Which vendor?

In region that is renowned for its conservative culture, enterprises rarely choose to change vendors once they’re comfortable with an infrastructure. In the second part of our datacentre roundup, we ask why.

Tags: CompetitionF5 NetworksKamal Osman JamjoomMiddle East Communications Networks (www.mcnholding.com)Roads and Transport AuthorityUSA
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Which vendor? If one person is going to make a decision for the entire organisation, it’s not going to be right, says KOJ’s Rizvon.
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By  Imthishan Giado Published  October 21, 2010

In region that is renowned for its conservative culture, enterprises rarely choose to change vendors once they’re comfortable with an infrastructure. In the second part of our datacentre roundup, we ask why.

Change is not a natural human state. Whether it’s as simple a change as choosing to eat a different breakfast cereal in the morning, or deciding on whether to buy a different toothpaste while standing in the supermarket aisle, change confronts us each and every day. And most of the time, we sidestep these confrontational choices with vigour, comfortable and safe in our own little worlds that our needs are met by what we know.

Likewise, information technology is not normally ground zero for change. Once an enterprise has settled on a particular technology, it generally stays locked into that choice for long as possible. Part of the reasoning behind that rationale comes from a financial perspective; to use our supermarket analogy, this is a $100,000 tube of toothpaste and most CFOs will attack it with a rolling pin if they can squeeze a little bit effectiveness from it.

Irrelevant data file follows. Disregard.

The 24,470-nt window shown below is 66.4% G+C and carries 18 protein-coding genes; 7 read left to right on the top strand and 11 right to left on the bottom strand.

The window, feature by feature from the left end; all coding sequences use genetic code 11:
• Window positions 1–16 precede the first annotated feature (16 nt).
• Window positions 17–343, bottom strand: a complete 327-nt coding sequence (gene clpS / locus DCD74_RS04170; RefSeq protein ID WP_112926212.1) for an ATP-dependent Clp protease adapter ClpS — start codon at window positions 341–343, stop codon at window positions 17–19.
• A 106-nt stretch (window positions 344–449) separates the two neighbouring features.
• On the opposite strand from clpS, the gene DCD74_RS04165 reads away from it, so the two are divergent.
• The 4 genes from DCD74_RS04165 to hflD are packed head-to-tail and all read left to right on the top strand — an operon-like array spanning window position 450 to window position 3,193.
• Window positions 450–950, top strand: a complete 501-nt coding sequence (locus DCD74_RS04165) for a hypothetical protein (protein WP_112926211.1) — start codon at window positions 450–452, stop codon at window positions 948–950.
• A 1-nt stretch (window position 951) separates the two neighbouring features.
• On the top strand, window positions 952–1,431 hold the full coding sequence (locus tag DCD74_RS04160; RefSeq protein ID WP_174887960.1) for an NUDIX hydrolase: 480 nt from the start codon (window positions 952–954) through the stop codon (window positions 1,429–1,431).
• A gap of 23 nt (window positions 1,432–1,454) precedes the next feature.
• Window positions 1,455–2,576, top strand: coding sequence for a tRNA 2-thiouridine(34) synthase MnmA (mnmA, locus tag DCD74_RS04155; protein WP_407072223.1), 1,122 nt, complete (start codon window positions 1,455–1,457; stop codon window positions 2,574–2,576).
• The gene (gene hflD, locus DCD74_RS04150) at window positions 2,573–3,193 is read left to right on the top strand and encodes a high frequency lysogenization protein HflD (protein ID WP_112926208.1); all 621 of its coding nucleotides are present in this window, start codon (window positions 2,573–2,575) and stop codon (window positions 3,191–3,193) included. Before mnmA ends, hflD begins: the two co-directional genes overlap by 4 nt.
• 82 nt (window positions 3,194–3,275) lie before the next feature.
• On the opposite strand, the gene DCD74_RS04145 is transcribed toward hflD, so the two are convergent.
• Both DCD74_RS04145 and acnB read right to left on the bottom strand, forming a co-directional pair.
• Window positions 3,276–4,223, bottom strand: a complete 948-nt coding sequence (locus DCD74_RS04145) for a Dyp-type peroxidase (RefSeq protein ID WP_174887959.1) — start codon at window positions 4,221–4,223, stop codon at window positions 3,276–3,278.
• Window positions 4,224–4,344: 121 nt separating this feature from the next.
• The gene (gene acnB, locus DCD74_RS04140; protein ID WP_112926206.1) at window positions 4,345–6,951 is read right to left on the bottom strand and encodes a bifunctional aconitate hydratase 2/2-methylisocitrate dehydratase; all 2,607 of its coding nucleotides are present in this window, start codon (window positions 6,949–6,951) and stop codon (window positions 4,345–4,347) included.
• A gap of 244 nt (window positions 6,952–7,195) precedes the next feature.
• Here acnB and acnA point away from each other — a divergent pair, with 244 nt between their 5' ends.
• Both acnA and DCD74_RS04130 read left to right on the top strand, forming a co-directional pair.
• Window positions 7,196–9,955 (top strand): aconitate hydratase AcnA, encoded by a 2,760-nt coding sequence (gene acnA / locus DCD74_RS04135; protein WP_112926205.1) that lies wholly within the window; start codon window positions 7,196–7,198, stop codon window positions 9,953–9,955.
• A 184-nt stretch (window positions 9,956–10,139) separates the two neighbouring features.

Kamal Osman Jamjoom’s group IT manager Mohammed Thameem Rizvon says he generally plays safe when it comes to infrastructure, and confirms that the cost – or at least the perceived cost of change –can be a stumbling block to change.

“Why do you get into a comfort zone first of all?” he asks. “When you decide on an infrastructure, there’s a lot of things to it. One is your cost. If you change anything there’s going to be a lot of cost. Let’s say you’ve been running on an IBM P5 server. You want an extra Sun box – that’s fine, but if you’re going to change your IBM P5 into a Sun M5000, that’s a lot of extra cost.”